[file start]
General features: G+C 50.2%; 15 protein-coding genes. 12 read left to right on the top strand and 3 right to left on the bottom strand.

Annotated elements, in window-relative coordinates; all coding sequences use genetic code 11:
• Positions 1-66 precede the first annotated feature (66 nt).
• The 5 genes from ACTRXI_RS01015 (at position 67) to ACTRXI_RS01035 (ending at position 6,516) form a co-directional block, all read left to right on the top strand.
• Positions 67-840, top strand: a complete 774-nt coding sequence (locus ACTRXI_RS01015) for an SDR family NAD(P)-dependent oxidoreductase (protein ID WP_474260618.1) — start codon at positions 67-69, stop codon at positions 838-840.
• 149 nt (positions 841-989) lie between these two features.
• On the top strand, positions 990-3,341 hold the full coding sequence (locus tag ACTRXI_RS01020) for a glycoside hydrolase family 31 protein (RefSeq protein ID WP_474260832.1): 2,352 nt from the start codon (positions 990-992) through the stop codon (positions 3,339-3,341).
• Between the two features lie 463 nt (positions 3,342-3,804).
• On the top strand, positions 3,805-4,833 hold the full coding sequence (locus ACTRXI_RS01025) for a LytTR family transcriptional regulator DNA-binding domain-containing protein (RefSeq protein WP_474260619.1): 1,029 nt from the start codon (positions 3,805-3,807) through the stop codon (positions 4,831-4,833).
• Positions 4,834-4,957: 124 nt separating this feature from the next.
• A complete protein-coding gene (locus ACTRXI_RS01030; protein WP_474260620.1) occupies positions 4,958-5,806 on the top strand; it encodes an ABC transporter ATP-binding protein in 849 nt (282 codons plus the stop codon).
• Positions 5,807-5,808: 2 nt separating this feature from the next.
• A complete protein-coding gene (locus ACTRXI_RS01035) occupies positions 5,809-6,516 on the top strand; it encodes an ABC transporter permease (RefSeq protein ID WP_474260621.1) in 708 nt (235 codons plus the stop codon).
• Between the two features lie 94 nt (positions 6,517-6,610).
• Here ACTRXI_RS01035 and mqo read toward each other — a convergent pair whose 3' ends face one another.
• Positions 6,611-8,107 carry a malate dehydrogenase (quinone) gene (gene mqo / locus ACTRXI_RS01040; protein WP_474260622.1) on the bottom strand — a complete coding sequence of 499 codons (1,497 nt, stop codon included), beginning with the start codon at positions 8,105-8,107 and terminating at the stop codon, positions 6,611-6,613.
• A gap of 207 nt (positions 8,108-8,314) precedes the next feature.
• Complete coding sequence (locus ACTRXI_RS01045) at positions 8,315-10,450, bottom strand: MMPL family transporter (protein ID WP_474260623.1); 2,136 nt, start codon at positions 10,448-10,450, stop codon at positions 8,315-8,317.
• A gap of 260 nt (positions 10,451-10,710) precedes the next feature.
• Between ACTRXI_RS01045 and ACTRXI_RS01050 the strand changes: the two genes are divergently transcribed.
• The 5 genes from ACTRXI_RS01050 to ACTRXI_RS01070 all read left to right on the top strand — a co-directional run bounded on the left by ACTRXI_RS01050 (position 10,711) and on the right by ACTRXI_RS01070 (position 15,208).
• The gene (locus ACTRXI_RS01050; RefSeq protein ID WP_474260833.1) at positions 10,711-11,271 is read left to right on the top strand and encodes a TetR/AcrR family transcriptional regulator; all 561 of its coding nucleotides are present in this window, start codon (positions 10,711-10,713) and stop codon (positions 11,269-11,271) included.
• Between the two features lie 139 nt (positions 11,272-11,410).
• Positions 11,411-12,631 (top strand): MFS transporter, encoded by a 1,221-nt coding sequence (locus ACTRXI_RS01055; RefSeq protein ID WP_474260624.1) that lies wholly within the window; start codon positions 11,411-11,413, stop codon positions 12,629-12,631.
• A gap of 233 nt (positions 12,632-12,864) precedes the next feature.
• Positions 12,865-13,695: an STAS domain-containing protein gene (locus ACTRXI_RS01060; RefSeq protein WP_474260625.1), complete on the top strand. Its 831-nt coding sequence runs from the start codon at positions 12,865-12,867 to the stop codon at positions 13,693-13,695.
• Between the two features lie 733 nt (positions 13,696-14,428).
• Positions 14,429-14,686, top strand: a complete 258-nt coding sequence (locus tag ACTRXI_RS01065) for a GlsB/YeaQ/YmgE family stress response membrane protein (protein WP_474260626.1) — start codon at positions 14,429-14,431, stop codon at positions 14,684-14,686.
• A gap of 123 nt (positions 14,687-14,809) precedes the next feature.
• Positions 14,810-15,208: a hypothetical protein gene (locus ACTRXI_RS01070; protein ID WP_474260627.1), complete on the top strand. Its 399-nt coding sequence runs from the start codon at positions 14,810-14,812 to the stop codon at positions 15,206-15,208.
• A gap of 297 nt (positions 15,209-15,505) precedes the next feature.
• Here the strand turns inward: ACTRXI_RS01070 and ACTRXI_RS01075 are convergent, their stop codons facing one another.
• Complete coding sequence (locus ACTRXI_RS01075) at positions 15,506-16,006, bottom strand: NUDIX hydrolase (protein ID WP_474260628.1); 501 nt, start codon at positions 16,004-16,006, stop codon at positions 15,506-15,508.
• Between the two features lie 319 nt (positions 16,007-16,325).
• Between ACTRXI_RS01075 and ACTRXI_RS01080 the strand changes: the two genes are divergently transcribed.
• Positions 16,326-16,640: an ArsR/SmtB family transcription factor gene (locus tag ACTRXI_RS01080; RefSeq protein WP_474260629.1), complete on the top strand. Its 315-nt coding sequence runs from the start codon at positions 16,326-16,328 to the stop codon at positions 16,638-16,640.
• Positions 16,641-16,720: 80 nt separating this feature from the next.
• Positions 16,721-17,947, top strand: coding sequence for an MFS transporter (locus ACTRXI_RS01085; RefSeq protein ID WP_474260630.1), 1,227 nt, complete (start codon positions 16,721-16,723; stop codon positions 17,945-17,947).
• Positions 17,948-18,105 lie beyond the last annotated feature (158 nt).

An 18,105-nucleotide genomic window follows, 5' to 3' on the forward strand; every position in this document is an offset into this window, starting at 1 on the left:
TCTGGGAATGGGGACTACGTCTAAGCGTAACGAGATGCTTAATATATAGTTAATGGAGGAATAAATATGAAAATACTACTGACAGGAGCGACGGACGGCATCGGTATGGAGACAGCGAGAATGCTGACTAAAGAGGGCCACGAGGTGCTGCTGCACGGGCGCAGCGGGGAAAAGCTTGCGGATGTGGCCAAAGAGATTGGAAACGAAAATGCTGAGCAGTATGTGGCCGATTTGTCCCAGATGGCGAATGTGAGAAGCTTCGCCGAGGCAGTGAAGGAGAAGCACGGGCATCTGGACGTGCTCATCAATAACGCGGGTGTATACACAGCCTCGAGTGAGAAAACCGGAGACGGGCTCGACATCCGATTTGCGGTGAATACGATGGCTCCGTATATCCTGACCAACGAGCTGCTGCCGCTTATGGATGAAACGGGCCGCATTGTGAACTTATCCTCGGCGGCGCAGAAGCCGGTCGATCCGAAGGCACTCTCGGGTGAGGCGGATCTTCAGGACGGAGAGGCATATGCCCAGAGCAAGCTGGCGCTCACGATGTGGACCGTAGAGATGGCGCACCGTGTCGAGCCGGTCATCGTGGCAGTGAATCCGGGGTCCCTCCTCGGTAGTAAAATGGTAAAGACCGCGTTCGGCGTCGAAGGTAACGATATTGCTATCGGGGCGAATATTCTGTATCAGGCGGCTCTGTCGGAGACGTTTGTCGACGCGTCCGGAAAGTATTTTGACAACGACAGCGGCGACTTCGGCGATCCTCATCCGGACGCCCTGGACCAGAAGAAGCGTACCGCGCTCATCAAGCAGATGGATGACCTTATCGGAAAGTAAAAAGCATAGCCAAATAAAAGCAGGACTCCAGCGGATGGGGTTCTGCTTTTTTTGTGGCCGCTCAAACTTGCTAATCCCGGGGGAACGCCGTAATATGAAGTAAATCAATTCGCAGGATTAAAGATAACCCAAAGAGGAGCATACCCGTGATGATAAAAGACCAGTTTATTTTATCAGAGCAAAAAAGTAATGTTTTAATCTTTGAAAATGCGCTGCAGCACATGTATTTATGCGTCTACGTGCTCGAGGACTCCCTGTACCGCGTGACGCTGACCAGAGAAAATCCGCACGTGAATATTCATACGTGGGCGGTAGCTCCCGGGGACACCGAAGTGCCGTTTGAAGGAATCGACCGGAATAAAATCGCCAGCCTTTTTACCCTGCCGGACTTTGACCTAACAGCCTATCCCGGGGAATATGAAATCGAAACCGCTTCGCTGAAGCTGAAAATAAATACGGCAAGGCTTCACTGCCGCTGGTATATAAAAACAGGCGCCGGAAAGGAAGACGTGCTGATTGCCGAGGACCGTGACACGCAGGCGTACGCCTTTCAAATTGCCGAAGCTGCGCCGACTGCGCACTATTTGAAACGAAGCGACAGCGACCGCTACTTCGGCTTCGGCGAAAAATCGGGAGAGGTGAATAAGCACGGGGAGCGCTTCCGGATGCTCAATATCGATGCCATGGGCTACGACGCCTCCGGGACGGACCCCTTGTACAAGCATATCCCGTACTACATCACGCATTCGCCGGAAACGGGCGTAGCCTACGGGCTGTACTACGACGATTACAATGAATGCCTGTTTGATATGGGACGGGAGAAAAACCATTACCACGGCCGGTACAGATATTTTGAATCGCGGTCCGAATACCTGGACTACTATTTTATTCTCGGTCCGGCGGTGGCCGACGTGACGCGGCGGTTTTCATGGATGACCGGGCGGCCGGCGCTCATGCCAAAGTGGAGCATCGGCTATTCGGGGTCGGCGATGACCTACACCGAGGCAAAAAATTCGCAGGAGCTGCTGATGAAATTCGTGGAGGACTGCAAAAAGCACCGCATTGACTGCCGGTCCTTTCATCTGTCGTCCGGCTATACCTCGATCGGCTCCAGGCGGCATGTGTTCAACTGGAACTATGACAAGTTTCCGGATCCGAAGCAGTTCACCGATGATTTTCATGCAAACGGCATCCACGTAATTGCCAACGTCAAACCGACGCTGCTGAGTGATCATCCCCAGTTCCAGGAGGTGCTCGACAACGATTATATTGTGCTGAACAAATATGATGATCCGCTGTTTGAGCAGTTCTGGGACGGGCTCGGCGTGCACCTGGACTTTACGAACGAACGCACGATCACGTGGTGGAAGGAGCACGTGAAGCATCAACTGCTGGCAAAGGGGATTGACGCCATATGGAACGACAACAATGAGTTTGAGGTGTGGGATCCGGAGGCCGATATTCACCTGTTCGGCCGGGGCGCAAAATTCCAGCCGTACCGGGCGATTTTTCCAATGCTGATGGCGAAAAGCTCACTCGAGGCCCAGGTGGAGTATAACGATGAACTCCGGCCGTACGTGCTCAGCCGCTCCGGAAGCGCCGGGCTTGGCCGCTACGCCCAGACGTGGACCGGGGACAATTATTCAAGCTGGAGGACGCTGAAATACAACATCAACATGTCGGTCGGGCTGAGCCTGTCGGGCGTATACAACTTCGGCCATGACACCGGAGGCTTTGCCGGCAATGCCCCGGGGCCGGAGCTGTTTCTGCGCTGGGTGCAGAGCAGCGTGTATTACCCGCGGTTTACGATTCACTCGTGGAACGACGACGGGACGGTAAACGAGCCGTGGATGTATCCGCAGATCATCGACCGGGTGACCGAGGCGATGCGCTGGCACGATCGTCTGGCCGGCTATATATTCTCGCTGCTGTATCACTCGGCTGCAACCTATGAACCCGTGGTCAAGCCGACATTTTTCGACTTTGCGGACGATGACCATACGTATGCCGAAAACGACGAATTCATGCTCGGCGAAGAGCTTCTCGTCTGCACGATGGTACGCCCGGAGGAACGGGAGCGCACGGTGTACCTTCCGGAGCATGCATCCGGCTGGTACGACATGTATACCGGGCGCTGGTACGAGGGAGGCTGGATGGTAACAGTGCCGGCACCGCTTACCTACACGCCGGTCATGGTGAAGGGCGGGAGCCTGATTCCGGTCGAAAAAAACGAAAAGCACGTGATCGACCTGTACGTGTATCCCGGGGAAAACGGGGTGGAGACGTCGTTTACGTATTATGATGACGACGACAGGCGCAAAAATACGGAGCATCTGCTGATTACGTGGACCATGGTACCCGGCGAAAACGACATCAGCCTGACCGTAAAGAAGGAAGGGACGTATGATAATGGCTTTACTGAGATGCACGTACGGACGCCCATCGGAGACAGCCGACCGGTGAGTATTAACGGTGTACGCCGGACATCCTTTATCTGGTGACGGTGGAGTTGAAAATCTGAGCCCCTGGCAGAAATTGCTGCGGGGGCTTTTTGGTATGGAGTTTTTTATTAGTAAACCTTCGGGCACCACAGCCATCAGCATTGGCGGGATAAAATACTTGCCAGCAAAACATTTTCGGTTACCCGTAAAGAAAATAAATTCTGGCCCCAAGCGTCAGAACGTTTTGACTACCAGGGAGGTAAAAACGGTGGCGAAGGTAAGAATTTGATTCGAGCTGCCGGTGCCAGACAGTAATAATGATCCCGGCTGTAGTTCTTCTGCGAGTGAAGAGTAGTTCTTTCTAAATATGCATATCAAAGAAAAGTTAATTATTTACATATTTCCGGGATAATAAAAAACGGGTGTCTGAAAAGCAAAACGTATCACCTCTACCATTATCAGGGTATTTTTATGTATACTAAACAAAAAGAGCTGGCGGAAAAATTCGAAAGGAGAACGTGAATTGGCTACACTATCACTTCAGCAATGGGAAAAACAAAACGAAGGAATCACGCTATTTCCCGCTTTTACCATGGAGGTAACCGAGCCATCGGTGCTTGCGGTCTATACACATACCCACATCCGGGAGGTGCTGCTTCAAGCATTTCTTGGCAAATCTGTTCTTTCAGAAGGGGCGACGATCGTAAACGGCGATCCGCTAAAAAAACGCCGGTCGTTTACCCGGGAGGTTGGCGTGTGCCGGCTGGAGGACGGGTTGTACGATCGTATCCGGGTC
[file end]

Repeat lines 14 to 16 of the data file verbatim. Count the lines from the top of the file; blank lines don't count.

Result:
• Between the two features lie 94 nt (positions 6,517-6,610).
• Here ACTRXI_RS01035 and mqo read toward each other — a convergent pair whose 3' ends face one another.
• Positions 6,611-8,107 carry a malate dehydrogenase (quinone) gene (gene mqo / locus ACTRXI_RS01040; protein WP_474260622.1) on the bottom strand — a complete coding sequence of 499 codons (1,497 nt, stop codon included), beginning with the start codon at positions 8,105-8,107 and terminating at the stop codon, positions 6,611-6,613.